Dudley wasn’t lobbying for a No vote claims BP but company refuses to back remarks

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  By a Newsnet reporter
 
Oil giant BP has rejected claims that its CEO Bob Dudley was lobbying in support of a No vote in the independence referendum after he said he believed Great Britain should “stay together”.
 
In an official response to questions posed by Newsnet Scotland, the company said its chief was not “lobbying” and that the remarks were merely comments in response to questions posed by the BBC.

Mr Dudley hit the headlines last week when he appeared to back a No vote in the independence referendum.  Appearing on the BBC to discuss BP’s latest performance, the American was asked about his views on Scottish independence.

Responding, he said: “My personal view is that Great Britain is great and it ought to stay together,”.  The BP chief went on to cite connections with Europe and the currency of an independent Scotland as areas that were causing concern.

However asked if its CEO had broken company rules which forbid BP employees from taking part in party political activity or lobbying activities without authorisation, a BP spokesman denied its head had been lobbying and claimed the issue had been raised at the behest of the BBC.

In a statement, a spokesman said: “Last week Bob Dudley was interviewed at length by the BBC on the day of our 2013 financial results.

“After numerous questions about our results, he was also asked a question about Scotland, and responded with the comments you have seen – a reasonable topic for comment by the chief executive of one of the UK’s biggest companies, and one of Scotland’s biggest investors and employers. 

“You can see his answer here: http://www.bbc.co.uk/news/business-26032266. This was neither commenting on party political matters nor lobbying.”

However the spokesman refused to confirm if Mr Dudley’s comments reflected the corporate view of BP.  The company aso refused to be drawn on two key areas highlighted by Mr Dudley.

On the issue of Europe, BP refused to confirm if it backed calls for the UK Government to seek clarification from the EC on the issue of Scotland’s membership following a Yes vote.  The company also refused to say whether it backed a currency union in the event of independence.

The refusal of the company to explicitly back Mr Dudley’s comments will be seen by some as evidence its CEO was not expressing official corporate concerns held by BP.  The claim that the issue of independence was raised, not by Mr Dudley, but by the BBC reporter, will also lead to speculation that the BP Chief was being used by the BBC in order to create headlines damaging to the Yes campaign.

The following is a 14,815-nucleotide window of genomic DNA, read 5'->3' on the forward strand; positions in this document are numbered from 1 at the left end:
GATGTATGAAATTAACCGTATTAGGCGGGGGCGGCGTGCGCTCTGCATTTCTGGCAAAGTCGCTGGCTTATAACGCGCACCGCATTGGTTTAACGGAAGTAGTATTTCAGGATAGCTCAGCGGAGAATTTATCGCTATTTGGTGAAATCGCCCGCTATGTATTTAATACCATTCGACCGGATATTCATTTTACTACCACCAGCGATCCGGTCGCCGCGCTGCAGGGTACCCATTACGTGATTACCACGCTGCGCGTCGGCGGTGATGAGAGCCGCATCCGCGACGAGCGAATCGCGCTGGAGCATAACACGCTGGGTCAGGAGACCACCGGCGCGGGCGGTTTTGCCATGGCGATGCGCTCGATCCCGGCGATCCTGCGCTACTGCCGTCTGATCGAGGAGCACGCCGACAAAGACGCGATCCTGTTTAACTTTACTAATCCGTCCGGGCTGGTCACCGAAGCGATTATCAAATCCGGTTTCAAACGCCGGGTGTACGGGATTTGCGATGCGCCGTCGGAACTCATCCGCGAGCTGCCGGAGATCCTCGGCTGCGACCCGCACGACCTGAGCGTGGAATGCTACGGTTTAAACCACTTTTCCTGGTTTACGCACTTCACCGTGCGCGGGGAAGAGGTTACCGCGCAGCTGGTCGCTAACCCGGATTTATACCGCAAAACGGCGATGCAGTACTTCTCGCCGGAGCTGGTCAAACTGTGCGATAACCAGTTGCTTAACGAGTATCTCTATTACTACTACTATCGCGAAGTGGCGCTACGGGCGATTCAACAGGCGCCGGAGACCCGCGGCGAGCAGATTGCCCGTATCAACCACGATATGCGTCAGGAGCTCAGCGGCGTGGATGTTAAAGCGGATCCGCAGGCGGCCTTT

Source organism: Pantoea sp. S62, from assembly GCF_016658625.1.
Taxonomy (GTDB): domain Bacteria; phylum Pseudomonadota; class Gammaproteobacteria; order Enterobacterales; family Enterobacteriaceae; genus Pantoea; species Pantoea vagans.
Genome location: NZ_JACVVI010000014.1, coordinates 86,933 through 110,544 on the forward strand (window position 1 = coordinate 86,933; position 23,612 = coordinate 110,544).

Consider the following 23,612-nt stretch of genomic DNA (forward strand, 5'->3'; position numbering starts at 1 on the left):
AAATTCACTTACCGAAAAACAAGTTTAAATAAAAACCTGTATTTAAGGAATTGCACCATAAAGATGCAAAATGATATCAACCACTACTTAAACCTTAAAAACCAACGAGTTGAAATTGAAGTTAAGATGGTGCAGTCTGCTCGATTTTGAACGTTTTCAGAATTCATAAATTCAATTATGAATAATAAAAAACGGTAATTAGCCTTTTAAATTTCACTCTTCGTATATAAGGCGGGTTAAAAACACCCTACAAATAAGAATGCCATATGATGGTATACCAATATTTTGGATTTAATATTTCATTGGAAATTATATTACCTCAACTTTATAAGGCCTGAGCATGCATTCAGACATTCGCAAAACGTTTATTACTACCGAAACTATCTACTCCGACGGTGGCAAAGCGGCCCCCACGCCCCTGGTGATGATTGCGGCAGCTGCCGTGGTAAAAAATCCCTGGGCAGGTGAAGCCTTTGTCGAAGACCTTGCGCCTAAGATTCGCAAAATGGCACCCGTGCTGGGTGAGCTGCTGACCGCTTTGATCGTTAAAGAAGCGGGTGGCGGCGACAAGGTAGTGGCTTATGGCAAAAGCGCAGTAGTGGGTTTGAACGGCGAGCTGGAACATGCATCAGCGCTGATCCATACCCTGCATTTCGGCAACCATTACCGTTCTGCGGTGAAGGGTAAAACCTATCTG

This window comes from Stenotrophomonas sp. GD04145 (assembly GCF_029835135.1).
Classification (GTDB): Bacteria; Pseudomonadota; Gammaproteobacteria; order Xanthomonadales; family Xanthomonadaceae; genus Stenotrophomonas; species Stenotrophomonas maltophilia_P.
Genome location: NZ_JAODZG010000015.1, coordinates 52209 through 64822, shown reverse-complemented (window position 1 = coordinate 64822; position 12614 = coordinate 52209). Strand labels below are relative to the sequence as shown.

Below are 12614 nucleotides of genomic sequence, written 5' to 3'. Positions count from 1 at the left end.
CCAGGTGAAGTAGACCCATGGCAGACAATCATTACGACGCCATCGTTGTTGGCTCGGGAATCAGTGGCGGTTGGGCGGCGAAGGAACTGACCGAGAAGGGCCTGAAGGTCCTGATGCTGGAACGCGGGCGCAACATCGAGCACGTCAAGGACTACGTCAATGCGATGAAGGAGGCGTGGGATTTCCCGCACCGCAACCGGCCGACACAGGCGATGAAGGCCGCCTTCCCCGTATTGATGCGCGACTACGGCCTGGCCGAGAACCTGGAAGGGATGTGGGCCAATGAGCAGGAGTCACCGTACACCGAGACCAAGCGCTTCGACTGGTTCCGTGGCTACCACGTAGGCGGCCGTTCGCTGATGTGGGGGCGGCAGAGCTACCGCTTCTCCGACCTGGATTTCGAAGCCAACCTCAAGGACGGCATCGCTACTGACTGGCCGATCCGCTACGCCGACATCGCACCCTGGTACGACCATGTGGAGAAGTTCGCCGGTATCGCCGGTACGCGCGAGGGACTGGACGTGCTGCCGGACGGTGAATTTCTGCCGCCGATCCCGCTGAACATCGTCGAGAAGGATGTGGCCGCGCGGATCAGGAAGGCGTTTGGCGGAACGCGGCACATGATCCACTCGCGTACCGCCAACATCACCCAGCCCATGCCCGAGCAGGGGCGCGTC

Within hours of the BBC interview, leading figures from the No campaign had issued statements claiming Mr Dudley’s comments were proof that independence would harm Scotland’s economy.

Mr Dudley’s remarks, which placed the economy and businesses at the top of the referendum agenda, followed a period that had witnessed significant movement in favour of Yes on the issue of Scottish independence.  Several polls have indicated a move away from No.

This weekend the BBC revealed, that prior to the Dudley interview, it had already commissioned a poll which placed the economy at the top of referendum issues deemed important to voters.  The survey had been carried out between January 3rd and 10th, just weeks before Mr Dudley’s interview.

The broadcaster is coming under increasing pressure in Scotland with evidence mounting that suggests it is now favouring the No campaign in its news output.  A recent University study discovered that early evening news reports from the BBC and ITV, favoured the anti-independence campaign by a ratio of 3-2.

In January the BBC Trust announced it had found BBC Scotland guilty of having broken editorial guidelines on accuracy after a Reporting Scotland broadcast from over a year ago misrepresented the views of a foreign official on the issue of EU membership of an independent Scotland.  Despite the Trust finding that BBC Scotland had misled viewers, the broadcaster has refused to issue a correction or an apology.

 
[Newsnet Comment – This site has pursued BP for a response to its CEO’s remarks.  Two researchers, four phone calls and an email have now resulted in an official statement.  We have drawn our conclusions from the carefully worded statement.

There is now a very real question over the role of the BBC in this ‘stunt’ especially given the refusal to even put to Mr Dudley the fact that the issue of Europe can only be clarified by the Westminster Government.  Why was Mr Dudley not asked if he was in favour of a currency union?

This is almost a carbon copy of the Lucinda Creighton interview in 2013, where obvious questions that a third year journalism student would know to ask, were not asked.  That broadcast was deemed to have misled viewers by the BBC Trust.

The lack of curiosity on the part of the Scottish media is also shocking.  This story was the main news item throughout last week, and led to attacks on Alex Salmond and the Yes campaign, yet not one reporter appears to have sought the official view of BP.

By posing very selective and obviously leading questions to the CEO of BP, the BBC has effectively influenced the narrative of the referendum debate in favour of the No campaign.  The broadcaster has, de-facto, taken the side of those who oppose independence.]